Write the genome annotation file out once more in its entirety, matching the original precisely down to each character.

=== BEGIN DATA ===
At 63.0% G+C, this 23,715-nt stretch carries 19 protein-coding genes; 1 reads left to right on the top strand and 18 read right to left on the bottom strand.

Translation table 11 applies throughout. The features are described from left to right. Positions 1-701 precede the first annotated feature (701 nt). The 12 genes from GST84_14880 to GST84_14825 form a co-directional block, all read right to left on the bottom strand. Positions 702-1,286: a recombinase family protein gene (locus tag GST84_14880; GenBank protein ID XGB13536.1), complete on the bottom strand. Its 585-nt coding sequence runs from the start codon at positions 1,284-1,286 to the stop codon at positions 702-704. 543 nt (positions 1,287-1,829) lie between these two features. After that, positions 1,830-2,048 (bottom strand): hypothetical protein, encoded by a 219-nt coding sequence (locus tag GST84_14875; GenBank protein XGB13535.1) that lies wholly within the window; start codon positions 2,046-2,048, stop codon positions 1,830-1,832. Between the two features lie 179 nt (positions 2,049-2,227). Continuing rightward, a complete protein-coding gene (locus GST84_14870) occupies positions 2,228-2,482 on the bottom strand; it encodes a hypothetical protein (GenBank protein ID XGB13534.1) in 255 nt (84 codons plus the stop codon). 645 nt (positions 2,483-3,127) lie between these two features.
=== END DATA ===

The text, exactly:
At 63.0% G+C, this 23,715-nt stretch carries 19 protein-coding genes; 1 reads left to right on the top strand and 18 read right to left on the bottom strand.

Translation table 11 applies throughout. The features are described from left to right. Positions 1-701 precede the first annotated feature (701 nt). The 12 genes from GST84_14880 to GST84_14825 form a co-directional block, all read right to left on the bottom strand. Positions 702-1,286: a recombinase family protein gene (locus tag GST84_14880; GenBank protein ID XGB13536.1), complete on the bottom strand. Its 585-nt coding sequence runs from the start codon at positions 1,284-1,286 to the stop codon at positions 702-704. 543 nt (positions 1,287-1,829) lie between these two features. After that, positions 1,830-2,048 (bottom strand): hypothetical protein, encoded by a 219-nt coding sequence (locus tag GST84_14875; GenBank protein XGB13535.1) that lies wholly within the window; start codon positions 2,046-2,048, stop codon positions 1,830-1,832. Between the two features lie 179 nt (positions 2,049-2,227). Continuing rightward, a complete protein-coding gene (locus GST84_14870) occupies positions 2,228-2,482 on the bottom strand; it encodes a hypothetical protein (GenBank protein ID XGB13534.1) in 255 nt (84 codons plus the stop codon). 645 nt (positions 2,483-3,127) lie between these two features.